We showed up to the gig right as the band was lugging their shit in through the front door, and we began slugging PBRs immediately. Shortly, the band started their set, and although they were tight as hell, the rhythms were a bit slower than usual - a likely symptom of not having played out enough recently. PLAY MORE SHOWS, MANG!! But as the set went on, I was totally impressed with each of the newest batch of songs which I'd never heard before.
That was good news. Their debut album, Yeah Buddy, was one of '11's best records, and it sounds as though the band has taken a step forward in their songwriting: the licks are still steeped in classic, driving, twin-guitar KrautPunk, but the new stuff has a bit more of an anthemic classic rock flavor. That's nowhere more evident than in the dueling, Thin Lizzy-esque guitar solos, which aren't an entirely new element in Liquor Store's repertoire - although the proficiency displayed in the solos certainly is.
So yeah, great stuff, the set was fun as hell, I can't wait to hear the new record, and I eagerly await the time when it seems like Liquor Store is playing multiple shows every month mere stumbling distance from my doorstep. GET ON IT, DUDES!
While scanning OhMyRockness last week, I was shocked to see that LiveFastDie was still around and playing gigs. After a quick Googling to confirm that it was the *same* LiveFastDie (c'mon, it's not totally implausible that another band had chosen to name itself after one of GG Allin's most infamous tatoos), it was on.
I first saw LiveFastDie opening up for King Khan at Mercury Lounge in August, 2008, and their kamikaze style of full-contact performance stole the fuck out of that show. The band members scrambled aimlessly across the beersoaked stage, alternately wiping out painfully and smashing into each other; the lead guitarist (who is now the frontman of The World's Greatest Band, Liquor Store) fell off the stage several times while still somehow managing to pound out his "hey mom look at me!!!" over-the-top awesome wankery. One part Jackass, one part catchy-as-fuck gutter-punk jams.
This was not, as it turned out, a simple case of "whoops, too many rock-bottom whiskey shots" - the band's onstage attitude seemed to perfectly match their MySpace page's slogan of "oh boy. Another band that can hardly play their instruments and like to get wasted. Check back with them in a year and see who's dead." I "checked back with them" the following April at Union Pool, which wound up being the first time (of twenty or so) that I saw Liquor Store (who at this point were regularly performing with 5 guitarists onstage simultaneoulsly) live.
Anyway, fast forwarding to the present, these guys are still fun as hell. A persistently malfunctioning amp provided way more humor than it should've, as did an audience member's seemingly constant pleas for the band to simply "STOP!!!!" So watch these videos and judge for yourself, yeah?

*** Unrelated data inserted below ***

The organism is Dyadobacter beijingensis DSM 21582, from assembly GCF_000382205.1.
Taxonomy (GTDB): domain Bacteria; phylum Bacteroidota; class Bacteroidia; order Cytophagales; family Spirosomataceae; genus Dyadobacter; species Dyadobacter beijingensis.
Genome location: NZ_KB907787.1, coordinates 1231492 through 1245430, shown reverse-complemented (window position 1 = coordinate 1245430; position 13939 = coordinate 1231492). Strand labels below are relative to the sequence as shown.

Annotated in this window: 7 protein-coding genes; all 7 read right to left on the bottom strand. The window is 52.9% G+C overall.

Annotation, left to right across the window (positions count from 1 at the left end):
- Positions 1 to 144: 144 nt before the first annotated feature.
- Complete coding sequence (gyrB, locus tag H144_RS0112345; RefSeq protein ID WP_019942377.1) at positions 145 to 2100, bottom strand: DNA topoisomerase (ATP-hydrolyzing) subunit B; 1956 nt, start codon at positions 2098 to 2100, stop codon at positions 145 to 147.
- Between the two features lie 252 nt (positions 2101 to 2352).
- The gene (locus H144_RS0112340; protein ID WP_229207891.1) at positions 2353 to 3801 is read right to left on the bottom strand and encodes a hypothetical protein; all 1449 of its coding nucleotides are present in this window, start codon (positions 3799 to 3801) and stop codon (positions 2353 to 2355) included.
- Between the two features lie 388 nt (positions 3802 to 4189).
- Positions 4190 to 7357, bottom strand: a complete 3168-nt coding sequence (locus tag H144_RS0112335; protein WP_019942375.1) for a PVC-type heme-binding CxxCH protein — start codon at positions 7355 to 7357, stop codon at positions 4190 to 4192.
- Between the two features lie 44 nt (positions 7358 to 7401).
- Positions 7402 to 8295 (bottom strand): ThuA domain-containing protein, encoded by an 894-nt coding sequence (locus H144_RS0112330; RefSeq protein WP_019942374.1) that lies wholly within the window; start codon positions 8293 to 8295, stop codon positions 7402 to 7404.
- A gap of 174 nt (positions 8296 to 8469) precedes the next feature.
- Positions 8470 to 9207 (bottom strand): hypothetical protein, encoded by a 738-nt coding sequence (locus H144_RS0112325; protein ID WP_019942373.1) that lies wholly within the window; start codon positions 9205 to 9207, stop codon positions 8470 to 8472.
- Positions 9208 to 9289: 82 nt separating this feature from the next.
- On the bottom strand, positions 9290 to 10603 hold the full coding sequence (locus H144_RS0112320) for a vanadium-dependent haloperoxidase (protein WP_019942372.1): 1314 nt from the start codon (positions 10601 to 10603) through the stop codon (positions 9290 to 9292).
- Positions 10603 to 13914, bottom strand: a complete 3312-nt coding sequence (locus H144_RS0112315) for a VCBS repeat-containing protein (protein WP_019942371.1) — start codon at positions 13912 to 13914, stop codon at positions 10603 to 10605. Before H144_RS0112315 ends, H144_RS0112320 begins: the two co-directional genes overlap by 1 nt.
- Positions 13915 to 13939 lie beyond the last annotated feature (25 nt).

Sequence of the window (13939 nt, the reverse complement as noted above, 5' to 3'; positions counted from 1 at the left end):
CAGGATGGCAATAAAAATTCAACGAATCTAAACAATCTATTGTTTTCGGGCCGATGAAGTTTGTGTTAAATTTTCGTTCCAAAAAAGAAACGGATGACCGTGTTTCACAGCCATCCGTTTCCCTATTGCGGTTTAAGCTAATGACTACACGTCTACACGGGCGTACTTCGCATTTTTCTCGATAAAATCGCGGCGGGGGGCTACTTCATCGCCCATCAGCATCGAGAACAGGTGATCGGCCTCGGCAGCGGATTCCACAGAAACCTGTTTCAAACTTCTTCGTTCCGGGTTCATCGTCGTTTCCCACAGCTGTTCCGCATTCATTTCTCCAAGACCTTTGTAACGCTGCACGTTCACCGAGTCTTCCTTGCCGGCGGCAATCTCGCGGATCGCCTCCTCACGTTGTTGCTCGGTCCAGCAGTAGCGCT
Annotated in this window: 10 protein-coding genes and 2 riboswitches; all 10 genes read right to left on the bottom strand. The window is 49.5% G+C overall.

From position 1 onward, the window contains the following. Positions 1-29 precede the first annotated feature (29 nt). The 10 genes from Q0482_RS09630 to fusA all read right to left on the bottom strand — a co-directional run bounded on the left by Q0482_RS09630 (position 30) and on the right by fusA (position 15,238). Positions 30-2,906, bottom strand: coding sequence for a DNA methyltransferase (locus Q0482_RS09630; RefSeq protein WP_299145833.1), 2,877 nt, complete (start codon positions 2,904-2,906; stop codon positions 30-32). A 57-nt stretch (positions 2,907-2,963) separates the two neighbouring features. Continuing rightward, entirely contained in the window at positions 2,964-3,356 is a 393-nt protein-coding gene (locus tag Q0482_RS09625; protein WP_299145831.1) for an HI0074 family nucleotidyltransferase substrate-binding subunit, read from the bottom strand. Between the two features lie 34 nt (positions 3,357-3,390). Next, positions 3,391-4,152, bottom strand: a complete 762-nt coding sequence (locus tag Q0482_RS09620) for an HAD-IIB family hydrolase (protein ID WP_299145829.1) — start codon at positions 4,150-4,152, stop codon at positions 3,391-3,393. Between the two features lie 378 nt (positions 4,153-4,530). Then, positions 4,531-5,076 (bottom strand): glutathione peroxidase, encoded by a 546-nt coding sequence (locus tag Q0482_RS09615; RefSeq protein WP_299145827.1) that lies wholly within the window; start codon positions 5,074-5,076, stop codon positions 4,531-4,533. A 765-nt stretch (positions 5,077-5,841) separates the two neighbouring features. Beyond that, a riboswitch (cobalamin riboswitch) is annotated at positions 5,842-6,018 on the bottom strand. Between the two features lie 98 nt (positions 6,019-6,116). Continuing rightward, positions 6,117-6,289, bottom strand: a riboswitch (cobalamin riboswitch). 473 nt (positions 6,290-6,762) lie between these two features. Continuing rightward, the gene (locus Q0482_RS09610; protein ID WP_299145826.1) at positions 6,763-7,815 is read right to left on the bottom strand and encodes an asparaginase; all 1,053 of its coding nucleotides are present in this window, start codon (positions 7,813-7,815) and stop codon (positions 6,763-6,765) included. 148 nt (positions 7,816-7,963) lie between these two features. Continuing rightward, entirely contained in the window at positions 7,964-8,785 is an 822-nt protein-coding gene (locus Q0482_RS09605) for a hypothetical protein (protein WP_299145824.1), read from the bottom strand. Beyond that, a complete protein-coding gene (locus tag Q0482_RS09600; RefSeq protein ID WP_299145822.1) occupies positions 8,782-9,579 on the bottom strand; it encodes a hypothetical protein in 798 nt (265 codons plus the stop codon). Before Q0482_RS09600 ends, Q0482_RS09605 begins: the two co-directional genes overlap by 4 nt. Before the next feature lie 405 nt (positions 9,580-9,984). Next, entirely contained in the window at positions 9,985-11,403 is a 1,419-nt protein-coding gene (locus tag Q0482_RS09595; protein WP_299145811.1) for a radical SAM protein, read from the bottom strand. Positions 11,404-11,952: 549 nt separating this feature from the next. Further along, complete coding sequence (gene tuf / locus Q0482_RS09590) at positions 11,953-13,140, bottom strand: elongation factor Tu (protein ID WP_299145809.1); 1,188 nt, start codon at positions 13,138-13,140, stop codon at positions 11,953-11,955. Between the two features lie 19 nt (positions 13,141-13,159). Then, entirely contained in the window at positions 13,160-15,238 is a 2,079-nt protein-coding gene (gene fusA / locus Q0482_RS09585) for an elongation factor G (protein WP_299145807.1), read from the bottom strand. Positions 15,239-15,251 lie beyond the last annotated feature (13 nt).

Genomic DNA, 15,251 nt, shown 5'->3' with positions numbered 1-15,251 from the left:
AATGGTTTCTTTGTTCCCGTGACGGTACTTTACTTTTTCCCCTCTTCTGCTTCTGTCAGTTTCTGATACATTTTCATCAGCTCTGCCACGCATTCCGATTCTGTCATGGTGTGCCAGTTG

So, recently, I attended 7 show in 6 days, as mentioned above. Not too shabby a showing, if I do say so myself... in fact, that might actually be a personal record of some sort. [On that tip, who th' fuck knows / cares.] Over said 7 shows and 6 days, a ton of bands were seen (including Godspeed You! Black Emperor, Colin Stetson, Harvey Milk, Occultation, Fang Island, Hollerado, Monogold, Goes Cube, Austerity Program, Rosetta, Naam, Liquor Store, Wild Yaks), comical quantities of beverages were consumed, acquaintances were renewed with old friends, and an unfair amount of fun was had. Frankly, I have no clue how I managed to avoid getting really sick / throwing my back out / collapsing due to sheer exhaustion throughout this whole debacle because, let's face, it, I'm no spring chicken.
Anyway, deets onward:
Goes Cube, Austerity Program, Rosetta and Naam at Studio at Webster Hall, Wednesday March 9, 2011
Met up with my buddy Jimmy Dogshit for some booze (including appletinis, an unfortunate tradition of ours) and mediocre burgers at the Pour House. Our waitress resembled a wholesomer version of British pornstar McKenzie Lee. That's all I'm'a say about that.
Rolled up to Studio towards the end of Naam's set. Wish I had more to report on these guys (because I've been told they're worthwhile), but sadly I don't.
Rosetta was up next, and they lived up to their reputation as being "the hardest band in the world to mic." Their set at Santos in January opening up for Kylesa during one of the blizzards really converted me from "casual fan" to "ardent admirer who has no qualms shirking responsibilities to go out and see 'em on a random weeknight." The sound sucked ass (I know, unusual for a Studio show) but the sweaty performance made up for it.
Let's just say I enjoyed a few beverages. When I got home late night, I noticed that for some reason I had 7 empty plastic shot glasses in my pocket. "THESE'LL COME IN HANDY!" As mentioned earlier, a shabby performance by me this was not.
Austerity Program's set was next, and allow me to report (it ain't no secret): the house was thoroughly ROCKED. They played the entirety of their fucking stellar EP from last year, Backsliders and Apostates Will Burn, as well as "Song 20" and... uhhhh... was that it? Fuck, I don't remember, but let me tell ya, it sure made for great drunken thrashing around.